Shingo Hashimoto* and Rumi Tanemura
Background: Interventions related to eye movement, such as optokinetic stimulus or tracking training are beneficial for patients with unilateral spatial neglect. This study aimed to investigate the influence of fixation feedback using visual and verbal cues on the neuropsychological status and self-awareness of patients with unilateral spatial neglect during searching tasks recorded with eye mark recorders.
Methods and findings: This study included 20 inpatients with right hemisphere damage who presented with left unilateral spatial neglect. The patients were randomly divided into two groups for a comparative crossover study. Each intervention period comprised of occupation therapy with or without fixation feedback, which lasted for 5 days. Between interventions, a washout period was allotted for 2 days, which eliminated the effects of the intervention period. A significant difference was observed in the treatment effect of the Behavioral Inattention Test (p=0.04) and the Catherine Bergego Scale score (p=0.01); however, no significant difference was observed in the carry-over and period effects. The limitations include that the crossover comparative studies are considered unsuitable for patients in an acute stage of disease where spontaneous recovery may occur, as in the sample used in this study. Additionally, the number of participants was limited to 20 with no assigned control group.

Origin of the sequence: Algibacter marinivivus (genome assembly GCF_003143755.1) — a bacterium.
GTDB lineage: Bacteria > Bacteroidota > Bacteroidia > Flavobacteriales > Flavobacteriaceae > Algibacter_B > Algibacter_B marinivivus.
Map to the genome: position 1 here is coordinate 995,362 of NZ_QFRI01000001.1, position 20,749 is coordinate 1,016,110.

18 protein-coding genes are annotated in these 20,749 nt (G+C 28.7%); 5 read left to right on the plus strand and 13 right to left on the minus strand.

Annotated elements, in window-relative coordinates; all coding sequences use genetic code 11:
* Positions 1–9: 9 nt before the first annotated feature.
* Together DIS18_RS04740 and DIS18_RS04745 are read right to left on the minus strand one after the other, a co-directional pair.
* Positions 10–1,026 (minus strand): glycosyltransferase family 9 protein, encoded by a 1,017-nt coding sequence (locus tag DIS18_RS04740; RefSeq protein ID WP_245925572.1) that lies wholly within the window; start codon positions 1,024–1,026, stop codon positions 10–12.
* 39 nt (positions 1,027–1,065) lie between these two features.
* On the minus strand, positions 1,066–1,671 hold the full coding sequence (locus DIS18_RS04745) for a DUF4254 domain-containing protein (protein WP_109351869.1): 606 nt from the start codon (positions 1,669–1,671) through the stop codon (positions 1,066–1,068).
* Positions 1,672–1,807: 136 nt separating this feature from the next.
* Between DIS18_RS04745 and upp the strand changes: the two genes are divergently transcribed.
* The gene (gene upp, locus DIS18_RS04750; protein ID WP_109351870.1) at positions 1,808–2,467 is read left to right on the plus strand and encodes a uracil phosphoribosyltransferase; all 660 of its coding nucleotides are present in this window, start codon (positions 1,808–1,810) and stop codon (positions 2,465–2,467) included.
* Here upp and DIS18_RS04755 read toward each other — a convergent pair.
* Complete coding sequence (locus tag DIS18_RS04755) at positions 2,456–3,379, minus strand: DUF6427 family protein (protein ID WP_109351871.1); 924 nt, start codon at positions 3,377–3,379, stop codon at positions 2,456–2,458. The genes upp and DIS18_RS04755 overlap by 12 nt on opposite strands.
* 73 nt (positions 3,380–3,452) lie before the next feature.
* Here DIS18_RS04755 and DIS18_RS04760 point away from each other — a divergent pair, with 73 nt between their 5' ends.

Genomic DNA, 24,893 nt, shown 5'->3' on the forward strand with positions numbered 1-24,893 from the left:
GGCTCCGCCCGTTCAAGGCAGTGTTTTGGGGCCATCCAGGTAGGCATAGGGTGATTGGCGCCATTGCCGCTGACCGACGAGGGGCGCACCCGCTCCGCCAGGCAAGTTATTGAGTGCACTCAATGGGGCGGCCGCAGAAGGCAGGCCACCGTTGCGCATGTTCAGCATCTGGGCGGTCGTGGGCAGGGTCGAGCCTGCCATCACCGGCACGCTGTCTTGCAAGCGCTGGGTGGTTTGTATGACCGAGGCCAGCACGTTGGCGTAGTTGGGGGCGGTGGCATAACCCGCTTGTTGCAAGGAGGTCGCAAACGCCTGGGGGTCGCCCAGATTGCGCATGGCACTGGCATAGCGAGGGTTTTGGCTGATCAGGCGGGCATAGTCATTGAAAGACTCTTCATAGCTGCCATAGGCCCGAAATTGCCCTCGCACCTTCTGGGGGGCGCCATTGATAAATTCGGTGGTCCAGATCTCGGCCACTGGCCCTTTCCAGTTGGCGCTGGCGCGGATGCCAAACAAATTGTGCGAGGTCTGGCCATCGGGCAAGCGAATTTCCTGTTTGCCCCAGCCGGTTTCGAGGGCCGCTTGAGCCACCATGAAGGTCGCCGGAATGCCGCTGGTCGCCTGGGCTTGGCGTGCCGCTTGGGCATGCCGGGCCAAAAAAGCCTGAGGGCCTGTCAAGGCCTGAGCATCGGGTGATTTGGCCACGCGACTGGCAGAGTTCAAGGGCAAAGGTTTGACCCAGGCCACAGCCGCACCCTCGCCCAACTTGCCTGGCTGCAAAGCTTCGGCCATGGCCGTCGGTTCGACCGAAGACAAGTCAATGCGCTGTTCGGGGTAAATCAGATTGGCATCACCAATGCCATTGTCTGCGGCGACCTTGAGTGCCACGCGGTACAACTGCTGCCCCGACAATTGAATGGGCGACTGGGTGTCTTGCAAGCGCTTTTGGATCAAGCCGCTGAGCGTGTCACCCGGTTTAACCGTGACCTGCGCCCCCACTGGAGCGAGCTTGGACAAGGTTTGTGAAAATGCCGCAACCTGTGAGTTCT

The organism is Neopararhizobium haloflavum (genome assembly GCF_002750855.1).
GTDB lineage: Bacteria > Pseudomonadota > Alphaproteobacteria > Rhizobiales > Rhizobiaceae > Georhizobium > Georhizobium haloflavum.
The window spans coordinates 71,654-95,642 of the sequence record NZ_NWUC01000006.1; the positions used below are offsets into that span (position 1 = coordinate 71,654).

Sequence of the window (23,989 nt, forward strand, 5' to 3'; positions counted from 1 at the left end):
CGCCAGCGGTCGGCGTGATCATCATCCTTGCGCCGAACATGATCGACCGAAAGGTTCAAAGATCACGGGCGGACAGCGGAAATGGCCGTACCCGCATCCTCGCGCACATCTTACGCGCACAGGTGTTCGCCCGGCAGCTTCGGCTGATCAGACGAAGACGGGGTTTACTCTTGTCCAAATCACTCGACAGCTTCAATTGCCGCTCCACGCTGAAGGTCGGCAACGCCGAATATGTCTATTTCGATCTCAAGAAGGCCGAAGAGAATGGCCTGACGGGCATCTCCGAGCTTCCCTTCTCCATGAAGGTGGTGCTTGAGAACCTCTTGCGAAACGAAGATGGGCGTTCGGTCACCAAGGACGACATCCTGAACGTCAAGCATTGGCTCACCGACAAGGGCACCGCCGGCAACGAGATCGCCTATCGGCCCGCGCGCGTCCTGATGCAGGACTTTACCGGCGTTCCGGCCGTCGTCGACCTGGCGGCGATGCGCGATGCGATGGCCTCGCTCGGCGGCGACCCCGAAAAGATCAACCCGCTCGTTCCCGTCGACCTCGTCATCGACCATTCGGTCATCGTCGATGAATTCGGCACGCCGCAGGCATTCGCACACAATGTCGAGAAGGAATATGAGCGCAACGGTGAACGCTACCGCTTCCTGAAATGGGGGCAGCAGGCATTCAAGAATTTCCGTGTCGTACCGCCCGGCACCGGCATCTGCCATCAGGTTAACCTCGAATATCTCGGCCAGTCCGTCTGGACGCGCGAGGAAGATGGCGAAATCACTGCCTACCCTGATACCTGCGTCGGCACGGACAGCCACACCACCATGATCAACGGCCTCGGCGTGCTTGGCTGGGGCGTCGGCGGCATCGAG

Conclusion: Fixation feedback using an eye mark recorder improved unilateral spatial neglect and self-awareness. Fixation feedback is an effective top-down approach to unilateral spatial neglect, which demonstrated more significant results compared to normal occupational therapy interventions. Future studies should focus on the intervention effects according to the site of damage.
Published Date: 2021-09-27; Received Date: 2021-09-03